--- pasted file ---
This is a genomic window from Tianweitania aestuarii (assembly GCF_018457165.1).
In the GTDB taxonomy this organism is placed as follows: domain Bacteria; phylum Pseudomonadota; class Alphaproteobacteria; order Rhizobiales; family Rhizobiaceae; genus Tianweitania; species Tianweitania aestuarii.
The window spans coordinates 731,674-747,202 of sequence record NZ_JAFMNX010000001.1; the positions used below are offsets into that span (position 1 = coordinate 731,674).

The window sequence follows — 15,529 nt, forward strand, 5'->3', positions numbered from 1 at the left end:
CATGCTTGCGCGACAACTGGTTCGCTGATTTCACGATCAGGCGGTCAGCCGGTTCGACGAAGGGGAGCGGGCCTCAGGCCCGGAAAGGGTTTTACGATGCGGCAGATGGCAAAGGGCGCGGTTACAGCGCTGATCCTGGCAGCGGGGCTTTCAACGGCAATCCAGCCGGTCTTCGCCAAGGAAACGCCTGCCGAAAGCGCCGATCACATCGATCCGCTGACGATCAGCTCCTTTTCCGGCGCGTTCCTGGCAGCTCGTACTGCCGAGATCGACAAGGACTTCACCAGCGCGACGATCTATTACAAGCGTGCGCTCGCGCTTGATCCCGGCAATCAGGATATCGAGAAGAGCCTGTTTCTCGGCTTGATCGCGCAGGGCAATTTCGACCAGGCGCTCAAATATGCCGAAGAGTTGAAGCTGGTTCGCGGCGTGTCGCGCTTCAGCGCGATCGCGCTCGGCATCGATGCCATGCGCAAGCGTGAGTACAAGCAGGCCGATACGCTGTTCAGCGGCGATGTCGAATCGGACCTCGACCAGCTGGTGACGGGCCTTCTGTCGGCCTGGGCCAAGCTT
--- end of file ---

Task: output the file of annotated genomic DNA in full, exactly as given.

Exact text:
This is a genomic window from Tianweitania aestuarii (assembly GCF_018457165.1).
In the GTDB taxonomy this organism is placed as follows: domain Bacteria; phylum Pseudomonadota; class Alphaproteobacteria; order Rhizobiales; family Rhizobiaceae; genus Tianweitania; species Tianweitania aestuarii.
The window spans coordinates 731,674-747,202 of sequence record NZ_JAFMNX010000001.1; the positions used below are offsets into that span (position 1 = coordinate 731,674).

The window sequence follows — 15,529 nt, forward strand, 5'->3', positions numbered from 1 at the left end:
CATGCTTGCGCGACAACTGGTTCGCTGATTTCACGATCAGGCGGTCAGCCGGTTCGACGAAGGGGAGCGGGCCTCAGGCCCGGAAAGGGTTTTACGATGCGGCAGATGGCAAAGGGCGCGGTTACAGCGCTGATCCTGGCAGCGGGGCTTTCAACGGCAATCCAGCCGGTCTTCGCCAAGGAAACGCCTGCCGAAAGCGCCGATCACATCGATCCGCTGACGATCAGCTCCTTTTCCGGCGCGTTCCTGGCAGCTCGTACTGCCGAGATCGACAAGGACTTCACCAGCGCGACGATCTATTACAAGCGTGCGCTCGCGCTTGATCCCGGCAATCAGGATATCGAGAAGAGCCTGTTTCTCGGCTTGATCGCGCAGGGCAATTTCGACCAGGCGCTCAAATATGCCGAAGAGTTGAAGCTGGTTCGCGGCGTGTCGCGCTTCAGCGCGATCGCGCTCGGCATCGATGCCATGCGCAAGCGTGAGTACAAGCAGGCCGATACGCTGTTCAGCGGCGATGTCGAATCGGACCTCGACCAGCTGGTGACGGGCCTTCTGTCGGCCTGGGCCAAGCTT